Data from: Local parasite pressures and host genotype modulate epigenetic diversity in a mixed-mating fish
M. Berbel-Filho, Waldir et al. (2019), Data from: Local parasite pressures and host genotype modulate epigenetic diversity in a mixed-mating fish, v2, Dryad, Dataset, https://doi.org/10.5061/dryad.0065k4k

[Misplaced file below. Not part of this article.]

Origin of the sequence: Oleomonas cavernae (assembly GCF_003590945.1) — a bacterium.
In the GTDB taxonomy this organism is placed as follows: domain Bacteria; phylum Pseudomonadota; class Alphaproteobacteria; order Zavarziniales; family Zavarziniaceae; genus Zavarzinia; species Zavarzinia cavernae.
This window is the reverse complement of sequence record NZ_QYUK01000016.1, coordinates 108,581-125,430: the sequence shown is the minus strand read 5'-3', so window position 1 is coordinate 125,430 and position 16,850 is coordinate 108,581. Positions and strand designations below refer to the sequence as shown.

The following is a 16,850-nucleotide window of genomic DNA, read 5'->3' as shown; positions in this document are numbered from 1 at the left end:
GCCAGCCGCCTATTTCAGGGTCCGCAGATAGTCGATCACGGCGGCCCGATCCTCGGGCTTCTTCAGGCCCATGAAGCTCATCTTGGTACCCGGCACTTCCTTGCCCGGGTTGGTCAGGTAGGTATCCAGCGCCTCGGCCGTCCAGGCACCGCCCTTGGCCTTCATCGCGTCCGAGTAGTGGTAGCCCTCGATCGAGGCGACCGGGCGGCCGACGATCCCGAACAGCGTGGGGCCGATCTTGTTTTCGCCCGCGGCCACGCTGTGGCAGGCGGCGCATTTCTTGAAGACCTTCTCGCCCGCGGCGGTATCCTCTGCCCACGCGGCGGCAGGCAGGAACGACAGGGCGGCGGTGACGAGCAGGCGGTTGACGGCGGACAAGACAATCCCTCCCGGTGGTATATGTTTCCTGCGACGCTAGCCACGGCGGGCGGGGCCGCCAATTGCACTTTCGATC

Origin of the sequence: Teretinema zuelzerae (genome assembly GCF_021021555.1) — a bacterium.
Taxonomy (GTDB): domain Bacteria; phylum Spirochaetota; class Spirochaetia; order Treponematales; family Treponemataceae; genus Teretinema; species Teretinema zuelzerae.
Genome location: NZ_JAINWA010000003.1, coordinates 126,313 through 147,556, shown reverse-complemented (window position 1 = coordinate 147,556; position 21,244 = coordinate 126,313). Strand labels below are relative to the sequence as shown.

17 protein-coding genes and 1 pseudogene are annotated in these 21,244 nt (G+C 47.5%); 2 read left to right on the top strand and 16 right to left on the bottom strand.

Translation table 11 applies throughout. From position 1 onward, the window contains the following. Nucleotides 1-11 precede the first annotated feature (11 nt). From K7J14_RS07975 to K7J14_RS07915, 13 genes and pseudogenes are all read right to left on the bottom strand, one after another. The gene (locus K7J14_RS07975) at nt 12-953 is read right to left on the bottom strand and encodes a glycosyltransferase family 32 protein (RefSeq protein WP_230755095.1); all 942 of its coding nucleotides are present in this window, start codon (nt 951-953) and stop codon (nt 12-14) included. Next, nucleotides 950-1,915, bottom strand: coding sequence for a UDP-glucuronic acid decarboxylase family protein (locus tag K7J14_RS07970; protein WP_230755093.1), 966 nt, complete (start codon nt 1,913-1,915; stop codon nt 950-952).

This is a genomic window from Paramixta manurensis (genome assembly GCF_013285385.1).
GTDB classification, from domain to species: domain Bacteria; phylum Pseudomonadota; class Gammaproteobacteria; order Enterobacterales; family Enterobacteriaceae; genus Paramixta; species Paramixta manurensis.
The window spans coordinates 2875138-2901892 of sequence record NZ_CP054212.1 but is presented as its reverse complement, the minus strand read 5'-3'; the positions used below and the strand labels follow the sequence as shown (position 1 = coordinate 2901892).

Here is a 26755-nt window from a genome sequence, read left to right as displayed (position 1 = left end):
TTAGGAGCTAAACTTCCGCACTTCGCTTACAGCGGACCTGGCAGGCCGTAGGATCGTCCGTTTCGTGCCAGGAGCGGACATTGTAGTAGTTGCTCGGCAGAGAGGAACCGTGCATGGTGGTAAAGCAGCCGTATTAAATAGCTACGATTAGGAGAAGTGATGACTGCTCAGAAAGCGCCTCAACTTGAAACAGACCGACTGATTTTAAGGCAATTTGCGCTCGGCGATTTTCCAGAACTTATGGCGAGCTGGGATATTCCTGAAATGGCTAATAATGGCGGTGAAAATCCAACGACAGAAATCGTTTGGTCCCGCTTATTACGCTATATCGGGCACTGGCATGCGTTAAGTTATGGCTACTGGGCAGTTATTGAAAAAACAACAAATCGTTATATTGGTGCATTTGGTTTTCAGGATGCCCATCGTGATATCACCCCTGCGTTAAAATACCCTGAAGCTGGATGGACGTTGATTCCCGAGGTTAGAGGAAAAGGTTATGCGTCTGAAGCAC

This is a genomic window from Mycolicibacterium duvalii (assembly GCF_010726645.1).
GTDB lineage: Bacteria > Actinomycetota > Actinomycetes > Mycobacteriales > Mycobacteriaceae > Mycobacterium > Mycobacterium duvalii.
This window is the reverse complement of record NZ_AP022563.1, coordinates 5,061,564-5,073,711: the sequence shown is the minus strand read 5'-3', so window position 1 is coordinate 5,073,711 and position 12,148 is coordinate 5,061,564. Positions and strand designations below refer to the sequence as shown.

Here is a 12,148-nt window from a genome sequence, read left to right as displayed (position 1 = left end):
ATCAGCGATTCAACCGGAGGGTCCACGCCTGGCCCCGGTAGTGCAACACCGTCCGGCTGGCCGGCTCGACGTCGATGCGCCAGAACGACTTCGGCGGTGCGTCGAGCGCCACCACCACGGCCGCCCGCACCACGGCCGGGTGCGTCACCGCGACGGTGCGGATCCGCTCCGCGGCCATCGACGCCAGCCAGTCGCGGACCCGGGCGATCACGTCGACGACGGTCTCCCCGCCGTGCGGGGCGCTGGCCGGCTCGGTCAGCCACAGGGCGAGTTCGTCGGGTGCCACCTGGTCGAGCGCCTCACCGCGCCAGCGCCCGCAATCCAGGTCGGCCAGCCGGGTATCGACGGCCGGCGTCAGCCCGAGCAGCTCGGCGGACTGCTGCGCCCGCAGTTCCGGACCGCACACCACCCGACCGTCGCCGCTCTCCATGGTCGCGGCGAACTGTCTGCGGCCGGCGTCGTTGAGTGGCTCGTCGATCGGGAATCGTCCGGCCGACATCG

Parasite-mediated selection is one of the main drivers of genetic variation in natural populations. The persistence of long-term self-fertilization, however, challenges the notion that low genetic variation and inbreeding compromise the host’s ability to respond to pathogens. DNA methylation represents a potential mechanism for generating additional adaptive variation under low genetic diversity. We compared genetic diversity (microsatellites and AFLPs), variation in DNA methylation (MSAFLPs), and parasite loads in three populations of Kryptolebias hermaphroditus, a unique mixed-mating (partially self-fertilising) fish, to analyse the potential adaptive value of DNA methylation in relation to genetic diversity and parasite loads. We found strong genetic population structuring, as well as differences in parasite loads and methylation levels among sampling sites and selfing lineages. Globally, the interaction between parasites and inbreeding with selfing lineages influenced DNA methylation, but parasites seemed more important in determining methylation levels at the local scale.